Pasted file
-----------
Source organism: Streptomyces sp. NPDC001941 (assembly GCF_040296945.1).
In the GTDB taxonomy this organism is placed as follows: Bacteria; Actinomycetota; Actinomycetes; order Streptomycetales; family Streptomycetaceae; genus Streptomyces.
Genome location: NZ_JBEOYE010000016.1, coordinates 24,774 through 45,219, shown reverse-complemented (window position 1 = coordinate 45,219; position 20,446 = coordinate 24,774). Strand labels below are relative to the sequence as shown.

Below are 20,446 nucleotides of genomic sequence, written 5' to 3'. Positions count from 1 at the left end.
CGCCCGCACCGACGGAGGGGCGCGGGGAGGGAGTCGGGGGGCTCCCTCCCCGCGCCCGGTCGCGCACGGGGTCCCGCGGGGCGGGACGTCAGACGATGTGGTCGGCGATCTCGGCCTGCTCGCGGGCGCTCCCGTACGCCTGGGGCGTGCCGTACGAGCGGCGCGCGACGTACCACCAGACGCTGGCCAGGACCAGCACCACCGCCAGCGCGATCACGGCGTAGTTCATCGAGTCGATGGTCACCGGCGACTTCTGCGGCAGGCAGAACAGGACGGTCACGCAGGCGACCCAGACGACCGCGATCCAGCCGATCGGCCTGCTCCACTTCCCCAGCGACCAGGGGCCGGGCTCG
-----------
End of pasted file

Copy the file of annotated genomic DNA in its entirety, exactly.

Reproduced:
Source organism: Streptomyces sp. NPDC001941 (assembly GCF_040296945.1).
In the GTDB taxonomy this organism is placed as follows: Bacteria; Actinomycetota; Actinomycetes; order Streptomycetales; family Streptomycetaceae; genus Streptomyces.
Genome location: NZ_JBEOYE010000016.1, coordinates 24,774 through 45,219, shown reverse-complemented (window position 1 = coordinate 45,219; position 20,446 = coordinate 24,774). Strand labels below are relative to the sequence as shown.

Below are 20,446 nucleotides of genomic sequence, written 5' to 3'. Positions count from 1 at the left end.
CGCCCGCACCGACGGAGGGGCGCGGGGAGGGAGTCGGGGGGCTCCCTCCCCGCGCCCGGTCGCGCACGGGGTCCCGCGGGGCGGGACGTCAGACGATGTGGTCGGCGATCTCGGCCTGCTCGCGGGCGCTCCCGTACGCCTGGGGCGTGCCGTACGAGCGGCGCGCGACGTACCACCAGACGCTGGCCAGGACCAGCACCACCGCCAGCGCGATCACGGCGTAGTTCATCGAGTCGATGGTCACCGGCGACTTCTGCGGCAGGCAGAACAGGACGGTCACGCAGGCGACCCAGACGACCGCGATCCAGCCGATCGGCCTGCTCCACTTCCCCAGCGACCAGGGGCCGGGCTCG